By Patrick Wraight

Please call  Lee from  USAsurance Powered by WeInsure & Calle Financial. 954-270-7966 or 833-USAssure at the office. My email is lee@myUSAssurance.com . I am Your Insurance Consultant  about Home Insurance, Auto, Flood, Private Flood, Car, Life Insurance, Mortgage protection, Financial Products, Business  & Commercial Policies, & Group Products for business owners to give Employees benefits at no cost to the employer. My email is lee@myUSAssurance.com

I had planned to write and try and answer the question, how can Demotech give a brand-new company (Florida newcomer, Vyrd Insurance) an A rating before they even write a single policy. As I looked into the rating process (which I don’t fully understand yet, but I plan to), I decided that Demotech used the best and most relevant information available at the time. I’ve looked into their results and from what I can tell, their rating system seems to achieve their stated goals so they get a pass from me for now.

As I dug into it, I began to see a question behind the question (thanks, John G. Miller, author of QBQ) I decided that Demotech did yeoman’s work in their rating. My trouble is not with the rating and it’s not with Vyrd. I dug a little into them and from what I’ve read so far in their OIR (Office of Insurance Regulation) filings, there’s nothing that jumps out as a system issue, except for one tiny detail.

The problem comes from a unique wrinkle in how property (homeowners’) insurance in Florida operates. In Florida, we don’t have a homeowners’ JUA or FAIR plan anymore. We have Citizens Property Insurance Corporation, our residual market for homeowners’, commercial property, and wind coverage.

Before going any further, I should probably tell you that I used to work for Citizens and loved my job there. I worked with some great insurance professionals and learning professionals. I’m not taking issue with Citizens here. I’m taking issue with a problem that the state created and saddled Citizens (and the rest of us) with.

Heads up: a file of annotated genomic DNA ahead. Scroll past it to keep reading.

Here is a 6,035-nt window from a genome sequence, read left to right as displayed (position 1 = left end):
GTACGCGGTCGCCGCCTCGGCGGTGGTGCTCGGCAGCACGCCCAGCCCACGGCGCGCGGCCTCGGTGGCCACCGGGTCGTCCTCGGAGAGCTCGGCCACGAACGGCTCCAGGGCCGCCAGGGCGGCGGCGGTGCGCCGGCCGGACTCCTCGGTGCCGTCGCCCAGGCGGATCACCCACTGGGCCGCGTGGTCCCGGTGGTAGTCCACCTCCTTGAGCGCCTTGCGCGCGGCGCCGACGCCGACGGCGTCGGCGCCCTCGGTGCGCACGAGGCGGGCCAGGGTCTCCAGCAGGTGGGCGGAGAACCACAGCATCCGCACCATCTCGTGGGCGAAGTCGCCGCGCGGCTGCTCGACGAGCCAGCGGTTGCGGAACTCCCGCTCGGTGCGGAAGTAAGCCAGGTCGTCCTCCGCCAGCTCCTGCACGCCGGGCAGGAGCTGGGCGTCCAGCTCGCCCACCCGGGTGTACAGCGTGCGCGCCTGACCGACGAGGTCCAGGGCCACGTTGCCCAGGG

In looking at the news and at their filings, the problem comes because their business model to gain an influx of premium is to be a Citizens take-out company, which is not nearly as good as getting take-out from that little sandwich place down the road. Because Citizens is supposed to be the market of last resort in the state, standard market companies (like Vyrd) can apply to take policies out from Citizens.

The short version of the story is that Citizens does not only write policies on those risks that would qualify for a JUA or a FAIR plan but every building in the state could potentially be insured by Citizens. When I first went to work at Citizens, they were the largest property insurer in Florida, which was never the intent, but that’s another story for another day. Those who could otherwise qualify for coverage in the standard market are eligible for the takeout program. This allows carriers to select risks based on specific criteria that they create. That’s how companies end up with thousands of new policies on their books quickly without any expense for picking up new policies.